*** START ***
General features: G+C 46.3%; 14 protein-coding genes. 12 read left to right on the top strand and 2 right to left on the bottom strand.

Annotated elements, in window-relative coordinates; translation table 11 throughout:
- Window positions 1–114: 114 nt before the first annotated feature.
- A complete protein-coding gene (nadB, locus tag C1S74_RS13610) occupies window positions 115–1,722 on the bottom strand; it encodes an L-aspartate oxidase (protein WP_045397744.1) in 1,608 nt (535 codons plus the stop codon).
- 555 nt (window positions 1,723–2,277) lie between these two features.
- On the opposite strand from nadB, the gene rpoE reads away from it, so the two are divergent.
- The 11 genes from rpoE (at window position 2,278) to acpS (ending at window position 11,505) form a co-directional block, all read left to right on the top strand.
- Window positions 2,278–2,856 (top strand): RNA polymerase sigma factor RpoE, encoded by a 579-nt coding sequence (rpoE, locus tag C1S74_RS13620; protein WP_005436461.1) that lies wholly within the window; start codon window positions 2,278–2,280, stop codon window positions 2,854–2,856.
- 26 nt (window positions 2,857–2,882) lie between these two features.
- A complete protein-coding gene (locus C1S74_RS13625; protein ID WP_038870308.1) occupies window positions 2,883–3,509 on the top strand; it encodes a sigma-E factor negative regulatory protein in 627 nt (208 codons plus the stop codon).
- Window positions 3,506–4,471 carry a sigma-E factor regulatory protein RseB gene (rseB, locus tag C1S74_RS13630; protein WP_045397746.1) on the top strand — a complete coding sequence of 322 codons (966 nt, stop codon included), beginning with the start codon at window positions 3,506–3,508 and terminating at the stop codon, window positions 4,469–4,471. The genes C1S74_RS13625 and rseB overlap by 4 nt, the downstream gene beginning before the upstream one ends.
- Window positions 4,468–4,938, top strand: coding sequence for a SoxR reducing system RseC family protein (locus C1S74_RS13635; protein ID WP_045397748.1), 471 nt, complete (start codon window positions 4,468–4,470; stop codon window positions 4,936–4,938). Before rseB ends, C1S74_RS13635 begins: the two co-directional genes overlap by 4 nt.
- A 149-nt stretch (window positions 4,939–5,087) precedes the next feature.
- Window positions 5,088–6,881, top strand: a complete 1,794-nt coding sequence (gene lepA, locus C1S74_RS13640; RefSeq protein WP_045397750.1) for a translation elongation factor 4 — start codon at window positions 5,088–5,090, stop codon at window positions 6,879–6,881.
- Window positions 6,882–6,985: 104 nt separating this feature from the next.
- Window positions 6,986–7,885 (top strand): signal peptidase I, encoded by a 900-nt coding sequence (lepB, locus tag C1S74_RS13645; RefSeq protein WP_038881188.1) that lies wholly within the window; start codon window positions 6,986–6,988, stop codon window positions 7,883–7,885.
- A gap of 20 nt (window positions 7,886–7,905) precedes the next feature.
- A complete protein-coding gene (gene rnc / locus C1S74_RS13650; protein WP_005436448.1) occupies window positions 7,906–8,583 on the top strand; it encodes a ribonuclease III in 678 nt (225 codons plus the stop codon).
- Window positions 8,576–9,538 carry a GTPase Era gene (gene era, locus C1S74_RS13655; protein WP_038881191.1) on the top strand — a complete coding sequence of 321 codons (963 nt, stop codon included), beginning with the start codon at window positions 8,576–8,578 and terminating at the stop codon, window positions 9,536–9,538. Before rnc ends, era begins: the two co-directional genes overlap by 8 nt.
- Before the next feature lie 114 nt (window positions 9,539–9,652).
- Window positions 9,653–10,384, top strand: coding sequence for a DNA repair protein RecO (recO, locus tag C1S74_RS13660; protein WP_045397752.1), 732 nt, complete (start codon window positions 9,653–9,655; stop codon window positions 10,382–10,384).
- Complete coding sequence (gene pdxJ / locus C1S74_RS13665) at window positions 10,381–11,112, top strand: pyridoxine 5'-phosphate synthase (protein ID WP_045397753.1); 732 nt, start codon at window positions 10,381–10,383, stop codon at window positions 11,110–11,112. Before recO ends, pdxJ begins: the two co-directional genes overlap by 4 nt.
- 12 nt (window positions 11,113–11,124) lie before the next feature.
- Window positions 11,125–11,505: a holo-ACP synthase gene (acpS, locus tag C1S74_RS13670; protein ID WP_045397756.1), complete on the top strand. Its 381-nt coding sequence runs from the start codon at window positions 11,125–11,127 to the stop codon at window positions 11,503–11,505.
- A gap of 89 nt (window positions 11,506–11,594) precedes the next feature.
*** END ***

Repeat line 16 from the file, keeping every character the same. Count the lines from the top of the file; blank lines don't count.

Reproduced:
- Window positions 6,986–7,885 (top strand): signal peptidase I, encoded by a 900-nt coding sequence (lepB, locus tag C1S74_RS13645; RefSeq protein WP_038881188.1) that lies wholly within the window; start codon window positions 6,986–6,988, stop codon window positions 7,883–7,885.